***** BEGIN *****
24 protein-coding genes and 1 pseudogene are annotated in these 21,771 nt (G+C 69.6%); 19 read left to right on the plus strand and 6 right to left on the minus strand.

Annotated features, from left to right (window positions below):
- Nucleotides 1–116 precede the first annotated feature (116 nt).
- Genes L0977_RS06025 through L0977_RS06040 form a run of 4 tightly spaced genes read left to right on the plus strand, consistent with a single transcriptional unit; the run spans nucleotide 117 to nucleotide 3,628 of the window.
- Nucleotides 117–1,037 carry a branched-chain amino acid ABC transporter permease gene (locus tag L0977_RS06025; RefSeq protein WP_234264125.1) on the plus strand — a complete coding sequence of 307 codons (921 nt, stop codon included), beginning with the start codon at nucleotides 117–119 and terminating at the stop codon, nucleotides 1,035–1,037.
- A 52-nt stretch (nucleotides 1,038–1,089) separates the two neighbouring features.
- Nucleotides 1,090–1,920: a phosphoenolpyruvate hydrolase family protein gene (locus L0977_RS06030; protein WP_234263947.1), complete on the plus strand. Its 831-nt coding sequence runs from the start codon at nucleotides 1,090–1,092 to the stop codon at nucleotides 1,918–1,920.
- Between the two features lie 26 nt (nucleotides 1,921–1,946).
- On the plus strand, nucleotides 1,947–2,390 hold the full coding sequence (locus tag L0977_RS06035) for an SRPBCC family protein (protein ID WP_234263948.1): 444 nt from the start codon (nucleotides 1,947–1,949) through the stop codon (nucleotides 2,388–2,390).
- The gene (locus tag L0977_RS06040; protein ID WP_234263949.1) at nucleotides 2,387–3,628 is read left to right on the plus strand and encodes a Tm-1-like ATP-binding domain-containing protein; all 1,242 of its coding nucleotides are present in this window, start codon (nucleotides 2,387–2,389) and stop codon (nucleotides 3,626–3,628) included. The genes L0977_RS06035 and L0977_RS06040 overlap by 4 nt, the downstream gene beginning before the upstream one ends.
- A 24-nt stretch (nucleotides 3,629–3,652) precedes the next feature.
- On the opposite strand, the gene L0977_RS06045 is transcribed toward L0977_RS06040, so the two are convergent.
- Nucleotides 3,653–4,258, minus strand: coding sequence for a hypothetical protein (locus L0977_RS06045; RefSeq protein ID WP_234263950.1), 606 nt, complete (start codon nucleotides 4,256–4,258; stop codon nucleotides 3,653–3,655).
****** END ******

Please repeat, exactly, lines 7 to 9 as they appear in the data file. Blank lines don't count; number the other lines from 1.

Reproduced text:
- Nucleotides 1,090–1,920: a phosphoenolpyruvate hydrolase family protein gene (locus L0977_RS06030; protein WP_234263947.1), complete on the plus strand. Its 831-nt coding sequence runs from the start codon at nucleotides 1,090–1,092 to the stop codon at nucleotides 1,918–1,920.
- Between the two features lie 26 nt (nucleotides 1,921–1,946).
- On the plus strand, nucleotides 1,947–2,390 hold the full coding sequence (locus tag L0977_RS06035) for an SRPBCC family protein (protein ID WP_234263948.1): 444 nt from the start codon (nucleotides 1,947–1,949) through the stop codon (nucleotides 2,388–2,390).